But that doesn't mean there won't be winners in a possible U.S.-China trade war. On the soybean front, America's loss will likely be Brazil's gain. The world's second largest producer of soybeans enjoyed a bumper year during the 2017-18 growing season, and now seems poised to become an even more attractive source for Chinese importers if Trump and Chinese leaders continue on the current course toward a trade war. Brazil "will be licking their lips right now," Warren Patterson, a commodity strategist at Dutch bank ING Groep NV, told Bloomberg News.

Sen. Chuck Grassley (R-Iowa) said Wednesday that retaliatory tariffs against soybeans and other agricultural products were predictable. "Farmers and ranchers shouldn't be expected to bear the brunt of retaliation for the entire country," Grassley said. "It's not fair, and it doesn't make economic sense."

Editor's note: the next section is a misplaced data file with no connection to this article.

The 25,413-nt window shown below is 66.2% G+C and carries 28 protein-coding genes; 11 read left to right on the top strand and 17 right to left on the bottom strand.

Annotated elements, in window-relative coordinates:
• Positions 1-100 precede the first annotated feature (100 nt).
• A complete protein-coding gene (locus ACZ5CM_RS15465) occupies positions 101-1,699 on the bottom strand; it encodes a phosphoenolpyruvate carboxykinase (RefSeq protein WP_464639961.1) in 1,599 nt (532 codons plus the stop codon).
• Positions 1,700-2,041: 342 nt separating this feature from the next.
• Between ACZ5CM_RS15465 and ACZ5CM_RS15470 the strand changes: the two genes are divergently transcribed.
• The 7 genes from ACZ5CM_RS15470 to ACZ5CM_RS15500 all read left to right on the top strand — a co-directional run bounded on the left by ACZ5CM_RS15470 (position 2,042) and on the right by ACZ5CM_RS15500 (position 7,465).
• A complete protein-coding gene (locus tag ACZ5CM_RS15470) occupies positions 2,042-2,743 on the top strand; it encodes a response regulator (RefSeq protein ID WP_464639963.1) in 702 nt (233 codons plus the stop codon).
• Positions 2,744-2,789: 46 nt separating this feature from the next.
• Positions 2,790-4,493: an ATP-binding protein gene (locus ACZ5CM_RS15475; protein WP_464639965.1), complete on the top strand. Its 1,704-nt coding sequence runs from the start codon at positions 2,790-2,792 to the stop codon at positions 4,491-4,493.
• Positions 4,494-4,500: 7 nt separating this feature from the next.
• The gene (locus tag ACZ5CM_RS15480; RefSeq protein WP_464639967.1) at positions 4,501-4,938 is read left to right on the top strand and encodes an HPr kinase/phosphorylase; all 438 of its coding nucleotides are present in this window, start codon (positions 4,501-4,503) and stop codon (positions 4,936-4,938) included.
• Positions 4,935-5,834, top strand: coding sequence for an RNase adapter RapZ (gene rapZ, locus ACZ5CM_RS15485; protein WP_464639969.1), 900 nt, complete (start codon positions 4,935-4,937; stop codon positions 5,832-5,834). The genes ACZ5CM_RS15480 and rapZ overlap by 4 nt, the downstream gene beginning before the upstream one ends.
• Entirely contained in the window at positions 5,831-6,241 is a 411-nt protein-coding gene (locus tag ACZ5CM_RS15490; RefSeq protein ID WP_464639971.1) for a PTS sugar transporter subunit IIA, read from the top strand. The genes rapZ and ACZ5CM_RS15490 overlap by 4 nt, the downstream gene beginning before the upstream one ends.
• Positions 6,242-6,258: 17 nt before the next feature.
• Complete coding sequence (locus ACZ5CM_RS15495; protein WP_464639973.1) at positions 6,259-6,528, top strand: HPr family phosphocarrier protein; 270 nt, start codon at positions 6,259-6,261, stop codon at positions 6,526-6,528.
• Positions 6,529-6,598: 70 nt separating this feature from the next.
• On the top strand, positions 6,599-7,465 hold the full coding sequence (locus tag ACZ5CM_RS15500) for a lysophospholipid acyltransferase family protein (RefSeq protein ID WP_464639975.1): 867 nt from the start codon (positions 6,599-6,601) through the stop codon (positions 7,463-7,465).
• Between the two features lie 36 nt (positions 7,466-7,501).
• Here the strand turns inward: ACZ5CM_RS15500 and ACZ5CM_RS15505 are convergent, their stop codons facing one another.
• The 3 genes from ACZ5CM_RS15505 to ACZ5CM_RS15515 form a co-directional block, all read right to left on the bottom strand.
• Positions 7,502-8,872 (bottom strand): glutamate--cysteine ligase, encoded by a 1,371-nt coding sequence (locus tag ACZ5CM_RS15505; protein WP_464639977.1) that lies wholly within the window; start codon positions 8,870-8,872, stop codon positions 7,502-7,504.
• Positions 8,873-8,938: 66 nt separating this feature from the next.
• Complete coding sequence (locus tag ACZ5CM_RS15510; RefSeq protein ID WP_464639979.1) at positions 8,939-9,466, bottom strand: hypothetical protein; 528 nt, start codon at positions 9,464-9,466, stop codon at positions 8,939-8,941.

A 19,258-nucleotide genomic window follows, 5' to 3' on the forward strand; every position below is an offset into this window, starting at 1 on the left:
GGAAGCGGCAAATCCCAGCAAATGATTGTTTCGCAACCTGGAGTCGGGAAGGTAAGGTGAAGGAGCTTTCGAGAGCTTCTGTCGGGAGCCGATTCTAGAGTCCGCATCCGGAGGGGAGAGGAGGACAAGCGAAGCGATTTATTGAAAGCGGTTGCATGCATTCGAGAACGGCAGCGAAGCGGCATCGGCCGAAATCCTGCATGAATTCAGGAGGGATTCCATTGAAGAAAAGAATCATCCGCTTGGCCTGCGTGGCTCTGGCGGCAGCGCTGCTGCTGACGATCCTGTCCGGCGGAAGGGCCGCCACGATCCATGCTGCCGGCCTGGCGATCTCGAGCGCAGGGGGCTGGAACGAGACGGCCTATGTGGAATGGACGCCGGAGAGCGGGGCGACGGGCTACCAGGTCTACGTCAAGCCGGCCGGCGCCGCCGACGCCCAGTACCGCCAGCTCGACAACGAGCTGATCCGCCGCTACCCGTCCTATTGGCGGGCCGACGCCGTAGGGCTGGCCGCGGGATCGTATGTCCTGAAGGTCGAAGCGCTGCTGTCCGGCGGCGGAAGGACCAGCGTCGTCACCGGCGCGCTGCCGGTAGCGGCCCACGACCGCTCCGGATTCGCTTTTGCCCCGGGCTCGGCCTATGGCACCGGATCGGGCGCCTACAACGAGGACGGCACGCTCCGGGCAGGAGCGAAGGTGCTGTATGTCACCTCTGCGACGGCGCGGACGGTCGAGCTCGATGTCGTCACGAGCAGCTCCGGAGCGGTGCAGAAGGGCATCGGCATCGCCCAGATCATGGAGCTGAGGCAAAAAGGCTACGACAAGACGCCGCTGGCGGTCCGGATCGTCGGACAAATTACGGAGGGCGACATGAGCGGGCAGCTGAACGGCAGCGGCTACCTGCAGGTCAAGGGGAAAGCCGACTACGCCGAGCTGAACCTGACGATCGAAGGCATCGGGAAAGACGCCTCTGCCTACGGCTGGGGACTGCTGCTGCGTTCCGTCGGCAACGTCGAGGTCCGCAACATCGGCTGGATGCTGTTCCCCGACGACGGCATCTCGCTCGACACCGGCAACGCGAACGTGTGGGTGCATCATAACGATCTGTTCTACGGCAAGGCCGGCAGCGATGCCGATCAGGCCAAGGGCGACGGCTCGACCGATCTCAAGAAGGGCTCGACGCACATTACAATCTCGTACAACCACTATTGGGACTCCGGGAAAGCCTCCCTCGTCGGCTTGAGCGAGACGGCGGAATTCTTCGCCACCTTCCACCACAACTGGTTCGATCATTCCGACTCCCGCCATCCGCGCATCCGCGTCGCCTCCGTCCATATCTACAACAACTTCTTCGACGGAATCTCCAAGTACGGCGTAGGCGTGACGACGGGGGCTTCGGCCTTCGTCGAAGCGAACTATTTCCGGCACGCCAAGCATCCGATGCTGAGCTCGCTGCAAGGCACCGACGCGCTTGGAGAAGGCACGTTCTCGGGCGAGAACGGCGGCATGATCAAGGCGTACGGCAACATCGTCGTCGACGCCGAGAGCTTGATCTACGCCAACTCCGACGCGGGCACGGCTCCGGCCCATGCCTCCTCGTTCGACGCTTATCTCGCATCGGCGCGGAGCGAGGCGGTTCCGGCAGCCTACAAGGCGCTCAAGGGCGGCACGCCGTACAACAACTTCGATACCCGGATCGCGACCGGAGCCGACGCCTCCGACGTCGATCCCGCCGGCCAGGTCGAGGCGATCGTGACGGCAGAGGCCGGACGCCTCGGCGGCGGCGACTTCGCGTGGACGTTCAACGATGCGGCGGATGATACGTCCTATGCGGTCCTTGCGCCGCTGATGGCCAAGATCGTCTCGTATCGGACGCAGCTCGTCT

NEXT: Donald Trump's Petty Authoritarianism Is Driving His Vendetta Against Amazon

Editor's Note: We invite comments and request that they be civil and on-topic. We do not moderate or assume any responsibility for comments, which are owned by the readers who post them. Comments do not represent the views of or Reason Foundation. We reserve the right to delete any comment for any reason at any time. Report abuses.

  1. So we need to nuke Brazil?

    1. It would be a shame if something happened to their soybean business.

  2. Soybeans are estrogenic, so maybe part of Making America Great Again is getting everybody’s T up?

    1. Assuming we’re playing n-dimensional chess here, and not just Wac-a-mole, the way it appears.